There’s more on Chip Flowers and his inability to manage the travel budget of his organization today in the NJ. And at this point, this is more about his inability to live up to the transparency he keeps promising and the failure of his epic spin to get him out of this thing.
These numbers are from the article, and a total (that we know of) of $5014.55. Flowers’ hotel, room service and valet parking charges were just reported as one number, I think. And I assumed that Flowers’ airfare was probably the same as Benner’s.
Now for the transparency FAIL:
- Chip claims that his expenses were covered by the $3000.00 stipend that the NAST provides to State Treasurer members, yet he can’t provide any documentation of this. If I read the article correctly, the state credit card information available shows that taxpayers were charged for this, but there is no documentation that other moneys covered his expenses. This info was FOIA’ed with no response.
- Chip claims that he stayed in Anchorage beyond the conference to be able to meet with other financial officials. He won’t provide any meeting schedule or other information about who he met with.
- There are room service charges for two on his bill — Chip says those were for a breakfast meeting, but won’t say who he met with.
- The claim is that Ericka Benner went to Talkeetna to meet with bankers and other financial types (apparently on the spur of the moment, staying longer than the conference), yet no one at the Treasury can say who she met with.
- Chip also stayed longer than the run of the conference (September 8 – 12)– returning on Monday with Ericka Benner. He says that:
“spent the days following the conference including the Monday prior to his departure meeting with other state treasurers, investment banks and other financial experts. The Treasurer’s travel records have been thoroughly vetted and are available to the public at any time.”
Even though requests by Jonathan Starkey for meeting details or other travel detail have not been forthcoming:
Flowers said no taxpayer money was used to pay any expenses. He did not charge other expenses on his state credit card or provide records of those as requested, including his airfare, conference registration, lunch and dinner, and some nights in the hotel after the conference ended.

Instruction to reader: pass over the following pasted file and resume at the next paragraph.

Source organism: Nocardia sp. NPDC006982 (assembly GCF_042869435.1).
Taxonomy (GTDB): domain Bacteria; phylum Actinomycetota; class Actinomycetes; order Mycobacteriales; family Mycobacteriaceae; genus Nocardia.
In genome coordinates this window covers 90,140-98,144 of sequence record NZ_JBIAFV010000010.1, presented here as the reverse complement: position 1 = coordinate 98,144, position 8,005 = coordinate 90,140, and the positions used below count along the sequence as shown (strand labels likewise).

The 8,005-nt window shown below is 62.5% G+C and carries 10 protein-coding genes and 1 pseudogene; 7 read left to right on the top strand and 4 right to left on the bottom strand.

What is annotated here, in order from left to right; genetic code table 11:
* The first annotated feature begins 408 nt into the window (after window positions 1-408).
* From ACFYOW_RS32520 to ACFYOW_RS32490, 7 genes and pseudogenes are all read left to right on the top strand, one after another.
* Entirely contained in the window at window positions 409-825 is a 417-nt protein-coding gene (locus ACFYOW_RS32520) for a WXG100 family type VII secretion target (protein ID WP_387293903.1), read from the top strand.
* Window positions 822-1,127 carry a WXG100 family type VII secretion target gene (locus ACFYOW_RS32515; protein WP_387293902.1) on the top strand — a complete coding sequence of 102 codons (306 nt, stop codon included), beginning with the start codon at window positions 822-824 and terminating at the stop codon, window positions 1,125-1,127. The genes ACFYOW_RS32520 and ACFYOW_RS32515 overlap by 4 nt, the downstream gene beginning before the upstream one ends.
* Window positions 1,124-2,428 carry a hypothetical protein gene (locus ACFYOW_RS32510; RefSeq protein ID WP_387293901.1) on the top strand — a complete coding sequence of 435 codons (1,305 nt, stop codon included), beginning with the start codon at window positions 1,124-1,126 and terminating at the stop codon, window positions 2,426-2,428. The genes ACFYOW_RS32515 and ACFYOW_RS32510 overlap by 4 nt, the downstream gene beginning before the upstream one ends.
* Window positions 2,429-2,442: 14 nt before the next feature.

And that’s probably not all of it, but I for one, am really tired of hearing about transparency and records available to the public when both are demonstrably non-existent. And if the NAST provides a $3000.00 per year stipend for State Treasurer travel costs, and Chip claims no taxpayer money was spent here, then someone paid for the $2014.55 difference(5014.55 – 3000.00), who?
This whole business gets curiouser and curiouser. He is approving , then disapproving, then approving Benner’s expenses (although we seem to be back at the disapproving phase, with Benner now paying more than $6K in reimbursements), and now can’t entirely account for the expenses *or* the business done on this trip to Alaska.
Now, the thing about business travel is that when you get sent to someplace awesome (like Alaska) , you try to figure out how to stay some extra days to see the sights. How many of us get to Alaska on someone else’s dime? The usual thing, though, is to pony up for your expenses the days you aren’t working. In places like Alaska, sometimes good clients (or clients who would be a big capture) get treated to hunting or fishing trips, floatplane excursions, helicopter glacier tours or any of the other fun stuff available up there. This doesn’t seem like what was going on, but you get the idea that hanging out after your business is done could be an adventure. It’s possible that other traveling Treasurers and attendees decided that they’d collude on some meetings in order to stay longer — which would be unusual if the conference was in Omaha, say. But the usual thing is to get your business done during the run of the conference (that is it’s point, after all) and then get back to your job.
Chip has posted in the NJ comments his response to this article (sorry, this came out tiny):
Even though the NJ does report that the breakfast room service order was for two people, and Chip’s claim that he paid for many meals personally (interesting conference setup that you have to pay for all of your own meals) and that he was proud of saving taxpayer money. Which I can’t figure out what, exactly, got saved. Good luck with that meeting with the NJ Publisher and hope that Chip Flowers will be bringing all of the records of this trip that Jonathan Starkey asked for and has yet to get. Otherwise, I think that Sunday Morning Financial Incompetence by Chip Flowers may indeed be a regular feature.